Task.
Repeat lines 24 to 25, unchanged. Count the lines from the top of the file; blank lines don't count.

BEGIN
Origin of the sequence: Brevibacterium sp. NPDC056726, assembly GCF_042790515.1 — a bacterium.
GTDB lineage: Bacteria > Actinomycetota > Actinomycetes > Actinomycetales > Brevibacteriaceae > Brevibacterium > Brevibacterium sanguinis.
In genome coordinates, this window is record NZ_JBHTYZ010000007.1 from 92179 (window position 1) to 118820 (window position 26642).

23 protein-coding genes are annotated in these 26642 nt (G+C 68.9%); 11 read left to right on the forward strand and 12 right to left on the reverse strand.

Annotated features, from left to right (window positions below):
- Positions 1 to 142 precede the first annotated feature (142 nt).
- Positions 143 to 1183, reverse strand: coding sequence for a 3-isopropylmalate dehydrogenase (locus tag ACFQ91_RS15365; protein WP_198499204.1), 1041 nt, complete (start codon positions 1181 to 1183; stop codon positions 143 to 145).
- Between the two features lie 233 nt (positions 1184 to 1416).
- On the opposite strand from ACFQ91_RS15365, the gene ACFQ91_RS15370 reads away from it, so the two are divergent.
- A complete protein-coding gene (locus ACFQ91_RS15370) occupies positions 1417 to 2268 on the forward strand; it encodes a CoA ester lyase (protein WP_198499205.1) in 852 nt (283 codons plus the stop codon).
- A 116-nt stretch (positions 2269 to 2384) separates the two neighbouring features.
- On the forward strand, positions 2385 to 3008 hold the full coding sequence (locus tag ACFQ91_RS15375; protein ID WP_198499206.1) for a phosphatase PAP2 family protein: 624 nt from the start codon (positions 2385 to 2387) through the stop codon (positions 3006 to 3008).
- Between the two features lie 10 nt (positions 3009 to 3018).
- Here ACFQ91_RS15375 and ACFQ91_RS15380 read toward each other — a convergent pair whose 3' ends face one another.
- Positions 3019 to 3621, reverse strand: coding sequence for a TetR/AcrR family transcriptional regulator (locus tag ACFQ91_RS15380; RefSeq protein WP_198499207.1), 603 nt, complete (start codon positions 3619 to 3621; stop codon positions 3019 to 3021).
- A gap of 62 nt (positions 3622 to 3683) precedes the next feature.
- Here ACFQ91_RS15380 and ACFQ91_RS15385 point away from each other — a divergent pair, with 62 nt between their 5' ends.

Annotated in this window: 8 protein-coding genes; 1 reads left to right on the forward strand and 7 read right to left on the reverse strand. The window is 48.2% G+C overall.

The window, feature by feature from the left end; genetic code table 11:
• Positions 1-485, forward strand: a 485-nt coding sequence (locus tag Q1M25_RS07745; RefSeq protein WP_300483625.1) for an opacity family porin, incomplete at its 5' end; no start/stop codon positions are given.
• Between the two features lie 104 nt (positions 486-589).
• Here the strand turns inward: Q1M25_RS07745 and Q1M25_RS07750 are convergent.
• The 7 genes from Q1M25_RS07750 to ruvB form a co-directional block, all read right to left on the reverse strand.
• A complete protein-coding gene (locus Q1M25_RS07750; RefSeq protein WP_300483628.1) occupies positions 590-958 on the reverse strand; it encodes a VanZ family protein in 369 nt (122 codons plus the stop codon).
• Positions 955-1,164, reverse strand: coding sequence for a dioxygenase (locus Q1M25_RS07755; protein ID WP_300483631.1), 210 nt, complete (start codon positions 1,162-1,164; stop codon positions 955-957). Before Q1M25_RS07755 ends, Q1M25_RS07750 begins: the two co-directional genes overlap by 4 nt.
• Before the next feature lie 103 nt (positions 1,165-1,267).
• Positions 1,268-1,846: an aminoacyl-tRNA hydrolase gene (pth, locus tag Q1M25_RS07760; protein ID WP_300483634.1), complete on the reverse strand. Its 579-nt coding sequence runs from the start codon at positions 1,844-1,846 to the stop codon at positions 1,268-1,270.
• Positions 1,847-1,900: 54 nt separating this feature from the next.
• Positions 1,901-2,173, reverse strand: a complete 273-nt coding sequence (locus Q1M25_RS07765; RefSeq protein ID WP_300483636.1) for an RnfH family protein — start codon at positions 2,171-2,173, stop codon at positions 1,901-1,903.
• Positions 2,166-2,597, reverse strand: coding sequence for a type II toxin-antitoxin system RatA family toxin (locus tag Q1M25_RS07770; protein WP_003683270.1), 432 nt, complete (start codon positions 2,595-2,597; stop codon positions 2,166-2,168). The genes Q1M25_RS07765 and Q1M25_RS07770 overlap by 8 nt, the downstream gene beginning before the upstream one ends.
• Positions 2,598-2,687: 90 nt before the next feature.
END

• A complete protein-coding gene (locus Q1M25_RS07750; RefSeq protein WP_300483628.1) occupies positions 590-958 on the reverse strand; it encodes a VanZ family protein in 369 nt (122 codons plus the stop codon).
• Positions 955-1,164, reverse strand: coding sequence for a dioxygenase (locus Q1M25_RS07755; protein ID WP_300483631.1), 210 nt, complete (start codon positions 1,162-1,164; stop codon positions 955-957). Before Q1M25_RS07755 ends, Q1M25_RS07750 begins: the two co-directional genes overlap by 4 nt.